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Say a set of sentences in first-order logic has the finite countermodel property if any sentence in the set that is falsifiable is falsifiable on a finite domain. (Two examples: the set of sentences with only unary predicates; the dual class to the Bernays–Schönfinkel class, i.e., those sentences in prenex form whose universal quantifiers, if any, precede existential quantifiers.) It's obvious that logical validity for any such set is decidable.

But is the converse true? Or are there decidable fragments of first-order logic that lack the finite countermodel property? (I think there ought to be: I'm imagining sentences that may be false only on infinite domains -- i.e. which admit only infinite countermodels -- but which nevertheless permit the computation of an upper bound on the time it takes some semidecision procedure to finish. Though I suppose my question amounts to asking whether that's possible.)

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The Bernays–Schönfinkel class $\exists^\*\forall^\*$ has FMP for satisfiability. Validity of $\exists^\*\forall^\*$-sentences is in fact undecidable. If you want FMP for validity (or falsifiability), you need to define the class dually: $\forall^\*\exists^\*$. –  Emil Jeřábek Dec 14 '11 at 12:51
    
Also, it’s important that the Bernays–Schönfinkel class does not allow any function symbols. –  Emil Jeřábek Dec 14 '11 at 12:53
    
Revised the question question in light of your first comment. –  Matt Lord Dec 20 '11 at 18:26
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up vote 6 down vote accepted

If you restrict attention to the traditional prefix–vocabulary classes, validity in the following fragments is decidable without having the finite model property (note that it is customary in the literature to discuss satisfiability rather than validity, hence you will find there the dual classes):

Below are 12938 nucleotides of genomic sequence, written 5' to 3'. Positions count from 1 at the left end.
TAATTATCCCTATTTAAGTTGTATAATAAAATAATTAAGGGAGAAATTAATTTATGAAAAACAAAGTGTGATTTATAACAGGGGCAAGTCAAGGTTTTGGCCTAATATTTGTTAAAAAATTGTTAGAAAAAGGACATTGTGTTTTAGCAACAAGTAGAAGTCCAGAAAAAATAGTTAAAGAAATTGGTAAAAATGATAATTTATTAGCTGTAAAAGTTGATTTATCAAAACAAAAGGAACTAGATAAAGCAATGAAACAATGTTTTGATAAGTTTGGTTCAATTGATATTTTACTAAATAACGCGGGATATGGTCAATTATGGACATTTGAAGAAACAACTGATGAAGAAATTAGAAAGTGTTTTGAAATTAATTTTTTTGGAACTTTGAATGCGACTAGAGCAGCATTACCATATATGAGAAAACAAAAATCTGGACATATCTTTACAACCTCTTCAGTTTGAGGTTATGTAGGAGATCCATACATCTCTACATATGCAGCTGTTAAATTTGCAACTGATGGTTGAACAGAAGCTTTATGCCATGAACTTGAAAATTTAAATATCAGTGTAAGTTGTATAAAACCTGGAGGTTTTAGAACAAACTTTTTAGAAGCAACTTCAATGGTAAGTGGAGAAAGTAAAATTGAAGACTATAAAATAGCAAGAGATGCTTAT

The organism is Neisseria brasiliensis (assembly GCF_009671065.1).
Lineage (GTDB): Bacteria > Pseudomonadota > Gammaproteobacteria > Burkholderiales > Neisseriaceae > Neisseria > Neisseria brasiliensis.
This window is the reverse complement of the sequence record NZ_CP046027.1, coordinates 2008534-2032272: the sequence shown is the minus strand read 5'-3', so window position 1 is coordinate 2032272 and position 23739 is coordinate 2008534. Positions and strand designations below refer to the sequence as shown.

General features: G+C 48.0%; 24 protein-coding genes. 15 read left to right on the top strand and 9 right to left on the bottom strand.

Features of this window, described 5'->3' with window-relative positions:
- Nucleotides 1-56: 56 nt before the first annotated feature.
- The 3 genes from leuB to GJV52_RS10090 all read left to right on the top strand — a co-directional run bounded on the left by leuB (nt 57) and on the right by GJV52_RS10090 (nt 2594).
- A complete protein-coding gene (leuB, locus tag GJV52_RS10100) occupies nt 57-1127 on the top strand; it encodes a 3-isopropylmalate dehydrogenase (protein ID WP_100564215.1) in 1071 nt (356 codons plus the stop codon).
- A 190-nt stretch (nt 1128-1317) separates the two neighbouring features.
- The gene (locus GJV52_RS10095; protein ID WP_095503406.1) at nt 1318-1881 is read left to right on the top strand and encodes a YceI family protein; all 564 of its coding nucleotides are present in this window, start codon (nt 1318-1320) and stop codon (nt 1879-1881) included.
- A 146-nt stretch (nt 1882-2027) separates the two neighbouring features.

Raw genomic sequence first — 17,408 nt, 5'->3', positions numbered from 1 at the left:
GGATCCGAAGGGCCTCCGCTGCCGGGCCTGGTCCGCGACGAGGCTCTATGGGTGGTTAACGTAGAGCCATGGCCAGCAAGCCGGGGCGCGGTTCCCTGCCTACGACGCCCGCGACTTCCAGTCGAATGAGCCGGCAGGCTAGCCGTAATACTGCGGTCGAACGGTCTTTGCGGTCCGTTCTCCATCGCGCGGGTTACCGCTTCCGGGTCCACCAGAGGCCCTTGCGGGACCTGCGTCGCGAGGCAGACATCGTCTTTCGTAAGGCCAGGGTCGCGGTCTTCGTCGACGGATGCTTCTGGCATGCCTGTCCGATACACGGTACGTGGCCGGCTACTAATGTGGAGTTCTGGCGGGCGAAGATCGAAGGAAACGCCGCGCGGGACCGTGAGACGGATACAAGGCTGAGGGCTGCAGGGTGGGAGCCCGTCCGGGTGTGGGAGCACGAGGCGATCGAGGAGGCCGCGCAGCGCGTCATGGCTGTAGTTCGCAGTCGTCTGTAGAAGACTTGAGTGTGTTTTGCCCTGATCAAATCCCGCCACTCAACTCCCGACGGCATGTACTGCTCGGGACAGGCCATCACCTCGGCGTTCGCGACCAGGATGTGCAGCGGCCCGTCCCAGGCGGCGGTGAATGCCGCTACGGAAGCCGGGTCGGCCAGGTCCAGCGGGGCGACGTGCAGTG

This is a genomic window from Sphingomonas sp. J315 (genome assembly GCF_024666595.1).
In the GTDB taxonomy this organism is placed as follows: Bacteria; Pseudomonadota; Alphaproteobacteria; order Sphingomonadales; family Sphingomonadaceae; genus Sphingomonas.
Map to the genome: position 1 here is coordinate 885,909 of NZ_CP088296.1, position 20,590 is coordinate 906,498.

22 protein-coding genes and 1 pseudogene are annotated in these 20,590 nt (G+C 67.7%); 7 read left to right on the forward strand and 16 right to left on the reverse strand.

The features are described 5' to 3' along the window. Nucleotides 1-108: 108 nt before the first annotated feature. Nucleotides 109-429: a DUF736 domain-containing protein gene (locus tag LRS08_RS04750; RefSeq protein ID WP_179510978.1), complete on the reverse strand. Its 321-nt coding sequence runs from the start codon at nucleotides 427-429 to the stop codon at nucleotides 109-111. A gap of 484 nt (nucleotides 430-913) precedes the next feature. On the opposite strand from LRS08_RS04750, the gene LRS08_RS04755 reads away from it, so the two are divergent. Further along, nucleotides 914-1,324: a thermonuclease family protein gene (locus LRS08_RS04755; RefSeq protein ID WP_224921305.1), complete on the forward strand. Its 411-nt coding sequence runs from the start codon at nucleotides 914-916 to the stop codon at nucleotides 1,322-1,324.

• Full FO in a language with equality, unary predicates, and a single unary function.

  • The prefix class $\forall^\*\exists\forall^\*$ (i.e., sentences in prenex normal form with only one existential quantifier) in a language with equality, arbitrary predicates, and a single unary function.

  • Any prefix class with a finite prefix in a fixed language with finitely many relations and no functions. (This is a trivial case: if you further normalize the matrix to CNF, there are only finitely many formulas in the class.)

A nice survey is in this lecture by Erich Grädel. A comprehensive reference is: E. Börger, E. Grädel, Y. Gurevich, The Classical Decision Problem, Springer, 1997 (reprinted 2001), MR1482227.

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Thanks Emil. I realized, though, that I wanted to ask something slightly different---about the tree method, rather than about FMP. One especially intuitive way to prove that validity is decidable for both (1) unary FOL & (2) the B-S dual class, is to show their negation trees must be finite. (For (2) this is almost obvious; for (1) one can use the fact that every sentence is equivalent to one in 'pure form', as Quine put it.) Clearly negation tree finiteness guarantees decidability, but are there decidable sets of FO sentences whose negation trees aren't necessarily finite? –  Matt Lord Dec 20 '11 at 1:30
    
I am not familiar with this terminology. What is a negation tree? –  Emil Jeřábek Dec 20 '11 at 12:33
    
I know the terminology is non-standard, but I don't know of any that is standard. I was referring to a routine method taught in intro logic: to test a FO sentence for validity, take its negation & use the tree method to see if it's satisfiable. So by a sentence's 'negation tree' I just mean the tree one constructs to test satisfiability of its negation. With this, we get an obvious fact: the set of FO sentences with finite negation trees (which includes as subsets unary FO sentences in pure form & the B-S dual class) is decidable. Can one admit infinite neg. trees but preserve decidability? –  Matt Lord Dec 20 '11 at 17:52
    
Is “tree method” another name for Hintikka/Smullyan analytic tableaux? As far as I can see, any non-tautology starting with $\exists\forall$ (such as $\exists x\,\forall y\,R(x,y)$) will have an infinite tree. In particular, the class $\forall^∗\exists\forall^∗$ without nonunary functions I mentioned above (or already its subclass $\exists\forall$ in a purely relational language) is your counterexample. –  Emil Jeřábek Dec 20 '11 at 18:26
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